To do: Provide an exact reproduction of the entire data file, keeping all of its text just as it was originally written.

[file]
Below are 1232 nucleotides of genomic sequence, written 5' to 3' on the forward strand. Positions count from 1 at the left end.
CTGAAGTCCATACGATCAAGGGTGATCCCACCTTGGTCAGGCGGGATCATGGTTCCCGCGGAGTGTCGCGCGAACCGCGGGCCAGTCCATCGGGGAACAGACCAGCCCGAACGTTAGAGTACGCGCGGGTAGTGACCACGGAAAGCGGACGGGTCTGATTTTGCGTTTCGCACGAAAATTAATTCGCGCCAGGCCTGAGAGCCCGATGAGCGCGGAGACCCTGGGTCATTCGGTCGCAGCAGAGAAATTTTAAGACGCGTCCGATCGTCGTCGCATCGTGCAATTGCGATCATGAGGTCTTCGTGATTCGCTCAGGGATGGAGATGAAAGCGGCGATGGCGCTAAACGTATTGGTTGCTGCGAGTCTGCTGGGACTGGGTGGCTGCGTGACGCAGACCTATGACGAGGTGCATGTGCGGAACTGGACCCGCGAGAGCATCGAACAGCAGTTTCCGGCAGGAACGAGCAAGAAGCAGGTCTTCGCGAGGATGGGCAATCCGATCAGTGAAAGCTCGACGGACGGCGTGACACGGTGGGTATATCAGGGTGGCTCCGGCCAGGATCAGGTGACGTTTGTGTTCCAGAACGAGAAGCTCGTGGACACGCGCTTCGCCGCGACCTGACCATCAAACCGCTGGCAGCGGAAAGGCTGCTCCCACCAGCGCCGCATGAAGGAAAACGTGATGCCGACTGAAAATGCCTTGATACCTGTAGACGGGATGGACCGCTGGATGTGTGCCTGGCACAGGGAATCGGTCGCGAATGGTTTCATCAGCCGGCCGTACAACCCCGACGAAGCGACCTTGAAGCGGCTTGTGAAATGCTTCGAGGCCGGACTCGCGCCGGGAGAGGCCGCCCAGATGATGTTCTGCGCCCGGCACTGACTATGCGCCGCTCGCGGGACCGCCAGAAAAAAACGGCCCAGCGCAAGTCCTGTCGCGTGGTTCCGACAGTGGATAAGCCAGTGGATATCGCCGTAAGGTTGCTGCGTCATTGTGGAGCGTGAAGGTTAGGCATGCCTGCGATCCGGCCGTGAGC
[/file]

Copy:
Below are 1232 nucleotides of genomic sequence, written 5' to 3' on the forward strand. Positions count from 1 at the left end.
CTGAAGTCCATACGATCAAGGGTGATCCCACCTTGGTCAGGCGGGATCATGGTTCCCGCGGAGTGTCGCGCGAACCGCGGGCCAGTCCATCGGGGAACAGACCAGCCCGAACGTTAGAGTACGCGCGGGTAGTGACCACGGAAAGCGGACGGGTCTGATTTTGCGTTTCGCACGAAAATTAATTCGCGCCAGGCCTGAGAGCCCGATGAGCGCGGAGACCCTGGGTCATTCGGTCGCAGCAGAGAAATTTTAAGACGCGTCCGATCGTCGTCGCATCGTGCAATTGCGATCATGAGGTCTTCGTGATTCGCTCAGGGATGGAGATGAAAGCGGCGATGGCGCTAAACGTATTGGTTGCTGCGAGTCTGCTGGGACTGGGTGGCTGCGTGACGCAGACCTATGACGAGGTGCATGTGCGGAACTGGACCCGCGAGAGCATCGAACAGCAGTTTCCGGCAGGAACGAGCAAGAAGCAGGTCTTCGCGAGGATGGGCAATCCGATCAGTGAAAGCTCGACGGACGGCGTGACACGGTGGGTATATCAGGGTGGCTCCGGCCAGGATCAGGTGACGTTTGTGTTCCAGAACGAGAAGCTCGTGGACACGCGCTTCGCCGCGACCTGACCATCAAACCGCTGGCAGCGGAAAGGCTGCTCCCACCAGCGCCGCATGAAGGAAAACGTGATGCCGACTGAAAATGCCTTGATACCTGTAGACGGGATGGACCGCTGGATGTGTGCCTGGCACAGGGAATCGGTCGCGAATGGTTTCATCAGCCGGCCGTACAACCCCGACGAAGCGACCTTGAAGCGGCTTGTGAAATGCTTCGAGGCCGGACTCGCGCCGGGAGAGGCCGCCCAGATGATGTTCTGCGCCCGGCACTGACTATGCGCCGCTCGCGGGACCGCCAGAAAAAAACGGCCCAGCGCAAGTCCTGTCGCGTGGTTCCGACAGTGGATAAGCCAGTGGATATCGCCGTAAGGTTGCTGCGTCATTGTGGAGCGTGAAGGTTAGGCATGCCTGCGATCCGGCCGTGAGC